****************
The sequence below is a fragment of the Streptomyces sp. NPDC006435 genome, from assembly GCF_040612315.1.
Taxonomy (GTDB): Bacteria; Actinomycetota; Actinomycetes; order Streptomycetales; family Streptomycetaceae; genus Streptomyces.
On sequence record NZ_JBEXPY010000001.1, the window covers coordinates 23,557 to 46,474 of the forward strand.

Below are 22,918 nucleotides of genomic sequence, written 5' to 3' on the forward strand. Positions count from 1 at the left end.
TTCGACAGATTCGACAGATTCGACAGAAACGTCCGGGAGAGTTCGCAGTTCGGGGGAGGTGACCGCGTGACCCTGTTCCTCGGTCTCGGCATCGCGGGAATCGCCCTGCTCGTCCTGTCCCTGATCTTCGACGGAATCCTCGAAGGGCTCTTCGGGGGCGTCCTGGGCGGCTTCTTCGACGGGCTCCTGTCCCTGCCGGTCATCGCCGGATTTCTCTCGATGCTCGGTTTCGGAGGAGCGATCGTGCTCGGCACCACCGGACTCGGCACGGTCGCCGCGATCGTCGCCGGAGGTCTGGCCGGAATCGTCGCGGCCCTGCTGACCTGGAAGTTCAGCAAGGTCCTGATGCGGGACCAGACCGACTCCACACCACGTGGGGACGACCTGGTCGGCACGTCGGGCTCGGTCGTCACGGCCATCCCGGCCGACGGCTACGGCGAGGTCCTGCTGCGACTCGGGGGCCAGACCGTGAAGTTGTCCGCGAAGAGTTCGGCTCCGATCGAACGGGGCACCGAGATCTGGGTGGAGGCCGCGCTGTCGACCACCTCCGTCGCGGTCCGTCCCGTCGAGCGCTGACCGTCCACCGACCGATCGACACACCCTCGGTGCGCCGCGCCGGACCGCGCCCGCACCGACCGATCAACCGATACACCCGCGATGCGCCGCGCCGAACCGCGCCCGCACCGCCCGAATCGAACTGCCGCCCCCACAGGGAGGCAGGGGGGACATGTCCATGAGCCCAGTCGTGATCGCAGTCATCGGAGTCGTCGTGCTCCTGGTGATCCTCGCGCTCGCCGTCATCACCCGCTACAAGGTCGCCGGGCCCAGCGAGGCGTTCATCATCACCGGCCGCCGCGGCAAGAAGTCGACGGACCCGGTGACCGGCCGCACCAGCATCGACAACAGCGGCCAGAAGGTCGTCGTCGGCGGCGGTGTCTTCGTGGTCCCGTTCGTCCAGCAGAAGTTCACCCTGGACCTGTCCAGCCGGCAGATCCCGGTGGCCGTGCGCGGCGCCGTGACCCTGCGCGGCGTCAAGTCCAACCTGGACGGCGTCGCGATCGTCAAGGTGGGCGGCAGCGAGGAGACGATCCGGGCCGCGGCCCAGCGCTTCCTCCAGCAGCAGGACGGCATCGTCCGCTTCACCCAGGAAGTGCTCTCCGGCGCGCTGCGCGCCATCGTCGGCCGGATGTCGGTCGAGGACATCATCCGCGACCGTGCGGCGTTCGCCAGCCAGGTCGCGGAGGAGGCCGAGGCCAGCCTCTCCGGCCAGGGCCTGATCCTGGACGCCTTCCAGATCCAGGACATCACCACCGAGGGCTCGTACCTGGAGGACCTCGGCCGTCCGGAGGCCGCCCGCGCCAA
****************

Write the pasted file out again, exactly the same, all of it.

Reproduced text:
The sequence below is a fragment of the Streptomyces sp. NPDC006435 genome, from assembly GCF_040612315.1.
Taxonomy (GTDB): Bacteria; Actinomycetota; Actinomycetes; order Streptomycetales; family Streptomycetaceae; genus Streptomyces.
On sequence record NZ_JBEXPY010000001.1, the window covers coordinates 23,557 to 46,474 of the forward strand.

Below are 22,918 nucleotides of genomic sequence, written 5' to 3' on the forward strand. Positions count from 1 at the left end.
TTCGACAGATTCGACAGATTCGACAGAAACGTCCGGGAGAGTTCGCAGTTCGGGGGAGGTGACCGCGTGACCCTGTTCCTCGGTCTCGGCATCGCGGGAATCGCCCTGCTCGTCCTGTCCCTGATCTTCGACGGAATCCTCGAAGGGCTCTTCGGGGGCGTCCTGGGCGGCTTCTTCGACGGGCTCCTGTCCCTGCCGGTCATCGCCGGATTTCTCTCGATGCTCGGTTTCGGAGGAGCGATCGTGCTCGGCACCACCGGACTCGGCACGGTCGCCGCGATCGTCGCCGGAGGTCTGGCCGGAATCGTCGCGGCCCTGCTGACCTGGAAGTTCAGCAAGGTCCTGATGCGGGACCAGACCGACTCCACACCACGTGGGGACGACCTGGTCGGCACGTCGGGCTCGGTCGTCACGGCCATCCCGGCCGACGGCTACGGCGAGGTCCTGCTGCGACTCGGGGGCCAGACCGTGAAGTTGTCCGCGAAGAGTTCGGCTCCGATCGAACGGGGCACCGAGATCTGGGTGGAGGCCGCGCTGTCGACCACCTCCGTCGCGGTCCGTCCCGTCGAGCGCTGACCGTCCACCGACCGATCGACACACCCTCGGTGCGCCGCGCCGGACCGCGCCCGCACCGACCGATCAACCGATACACCCGCGATGCGCCGCGCCGAACCGCGCCCGCACCGCCCGAATCGAACTGCCGCCCCCACAGGGAGGCAGGGGGGACATGTCCATGAGCCCAGTCGTGATCGCAGTCATCGGAGTCGTCGTGCTCCTGGTGATCCTCGCGCTCGCCGTCATCACCCGCTACAAGGTCGCCGGGCCCAGCGAGGCGTTCATCATCACCGGCCGCCGCGGCAAGAAGTCGACGGACCCGGTGACCGGCCGCACCAGCATCGACAACAGCGGCCAGAAGGTCGTCGTCGGCGGCGGTGTCTTCGTGGTCCCGTTCGTCCAGCAGAAGTTCACCCTGGACCTGTCCAGCCGGCAGATCCCGGTGGCCGTGCGCGGCGCCGTGACCCTGCGCGGCGTCAAGTCCAACCTGGACGGCGTCGCGATCGTCAAGGTGGGCGGCAGCGAGGAGACGATCCGGGCCGCGGCCCAGCGCTTCCTCCAGCAGCAGGACGGCATCGTCCGCTTCACCCAGGAAGTGCTCTCCGGCGCGCTGCGCGCCATCGTCGGCCGGATGTCGGTCGAGGACATCATCCGCGACCGTGCGGCGTTCGCCAGCCAGGTCGCGGAGGAGGCCGAGGCCAGCCTCTCCGGCCAGGGCCTGATCCTGGACGCCTTCCAGATCCAGGACATCACCACCGAGGGCTCGTACCTGGAGGACCTCGGCCGTCCGGAGGCCGCCCGCGCCAA